Saturn's rings shine brightly in this 2019 view from Hubble Space Telescope. The rings are still at a good angle as seen from Earth in 2020, making Saturn shine especially bright. The rings span about three-quarters of the distance from Earth to the Moon and consist of countless particles of ice, rock, and dust. [NASA/ESA/A. Simon (GSFC)/M.H. Wong (Univ. California, Berkeley)/OPAL Team]
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Saturn at Opposition
If planets had feelings, then Saturn might have an inferiority complex. Although it’s a giant, it ranks second to Jupiter in just about every category. Jupiter is about 10 percent wider than Saturn, and about three times as heavy.
And as seen from Earth, Jupiter is much brighter. Right now, in fact, it’s easy to see that difference for yourself. The planets are close together, and they’re shining at or near their best for the whole year. They’re in the southeast as night falls. Jupiter is far brighter than any other planet or star in the sky for most of the night. Saturn is to its lower left. Although it pales in comparison to Jupiter, it’s quite bright on its own.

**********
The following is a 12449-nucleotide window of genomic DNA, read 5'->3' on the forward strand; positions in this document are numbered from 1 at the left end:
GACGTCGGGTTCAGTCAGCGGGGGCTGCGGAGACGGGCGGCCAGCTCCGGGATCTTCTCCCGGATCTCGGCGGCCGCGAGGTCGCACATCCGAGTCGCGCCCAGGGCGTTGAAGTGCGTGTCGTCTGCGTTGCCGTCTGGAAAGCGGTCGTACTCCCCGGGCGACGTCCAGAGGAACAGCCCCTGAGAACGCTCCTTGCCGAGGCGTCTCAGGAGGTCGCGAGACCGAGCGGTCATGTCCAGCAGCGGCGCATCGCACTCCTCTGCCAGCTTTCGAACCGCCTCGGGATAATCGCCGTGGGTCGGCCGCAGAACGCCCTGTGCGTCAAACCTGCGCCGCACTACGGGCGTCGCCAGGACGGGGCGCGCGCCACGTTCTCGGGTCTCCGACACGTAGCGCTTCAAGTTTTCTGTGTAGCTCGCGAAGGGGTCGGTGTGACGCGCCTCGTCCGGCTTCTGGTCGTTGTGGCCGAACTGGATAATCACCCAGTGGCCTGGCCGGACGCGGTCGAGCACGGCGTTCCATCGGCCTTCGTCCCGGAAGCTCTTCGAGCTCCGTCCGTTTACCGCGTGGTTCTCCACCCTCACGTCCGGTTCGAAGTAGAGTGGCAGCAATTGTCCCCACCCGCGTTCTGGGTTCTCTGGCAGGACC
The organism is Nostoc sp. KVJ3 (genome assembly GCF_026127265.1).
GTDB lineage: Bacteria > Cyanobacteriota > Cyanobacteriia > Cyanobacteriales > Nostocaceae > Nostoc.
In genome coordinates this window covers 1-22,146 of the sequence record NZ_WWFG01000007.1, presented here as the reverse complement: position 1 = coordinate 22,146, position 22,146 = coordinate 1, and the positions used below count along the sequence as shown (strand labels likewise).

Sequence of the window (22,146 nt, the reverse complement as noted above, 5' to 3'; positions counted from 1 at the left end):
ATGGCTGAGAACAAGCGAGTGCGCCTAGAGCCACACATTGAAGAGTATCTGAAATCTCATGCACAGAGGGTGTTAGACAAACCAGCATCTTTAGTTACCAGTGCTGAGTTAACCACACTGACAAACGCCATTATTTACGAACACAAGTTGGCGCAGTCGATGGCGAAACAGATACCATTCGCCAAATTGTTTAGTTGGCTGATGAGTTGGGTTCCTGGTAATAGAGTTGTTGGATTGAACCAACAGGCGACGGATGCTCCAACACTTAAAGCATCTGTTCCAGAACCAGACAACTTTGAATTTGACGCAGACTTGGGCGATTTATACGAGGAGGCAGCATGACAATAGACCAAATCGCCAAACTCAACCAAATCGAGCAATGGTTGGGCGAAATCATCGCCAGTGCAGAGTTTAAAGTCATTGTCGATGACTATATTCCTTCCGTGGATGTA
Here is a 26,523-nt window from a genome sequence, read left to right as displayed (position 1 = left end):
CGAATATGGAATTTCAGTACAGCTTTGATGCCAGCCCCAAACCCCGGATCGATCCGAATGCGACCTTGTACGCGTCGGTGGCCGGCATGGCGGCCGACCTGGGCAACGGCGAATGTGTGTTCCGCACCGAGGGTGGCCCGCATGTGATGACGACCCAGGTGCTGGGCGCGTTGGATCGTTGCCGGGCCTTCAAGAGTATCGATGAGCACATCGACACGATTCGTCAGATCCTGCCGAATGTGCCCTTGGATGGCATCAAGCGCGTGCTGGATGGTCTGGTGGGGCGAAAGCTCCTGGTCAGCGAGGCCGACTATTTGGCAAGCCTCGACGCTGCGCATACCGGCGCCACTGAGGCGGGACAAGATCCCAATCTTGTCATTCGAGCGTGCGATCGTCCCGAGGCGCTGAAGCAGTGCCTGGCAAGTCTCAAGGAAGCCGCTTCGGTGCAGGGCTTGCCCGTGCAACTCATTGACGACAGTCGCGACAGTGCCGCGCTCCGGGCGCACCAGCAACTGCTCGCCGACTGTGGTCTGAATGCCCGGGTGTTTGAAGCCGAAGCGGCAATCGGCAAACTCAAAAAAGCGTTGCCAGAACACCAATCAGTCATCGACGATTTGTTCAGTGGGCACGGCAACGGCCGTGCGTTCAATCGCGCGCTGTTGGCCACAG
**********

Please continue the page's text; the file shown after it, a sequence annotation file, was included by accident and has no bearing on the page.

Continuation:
The one area where Saturn doesn’t lag behind Jupiter is rings. Jupiter is encircled by several rings. But they’re dark and thin, so they weren’t discovered until late in the last century.
Saturn’s rings, on the other hand, are wide and beautiful. They were visible from the first time anyone looked at the planet through a telescope. They span almost the distance between Earth and the Moon.
As Saturn orbits the Sun, we see the rings at different angles. Right now, they’re tilted at close to their best possible angle. That means they’re especially beautiful when seen through a telescope. And even without a telescope, they contribute a great deal to Saturn’s brightness — one way in which Saturn doesn’t have to feel inferior to any other planet.
More about Saturn tomorrow.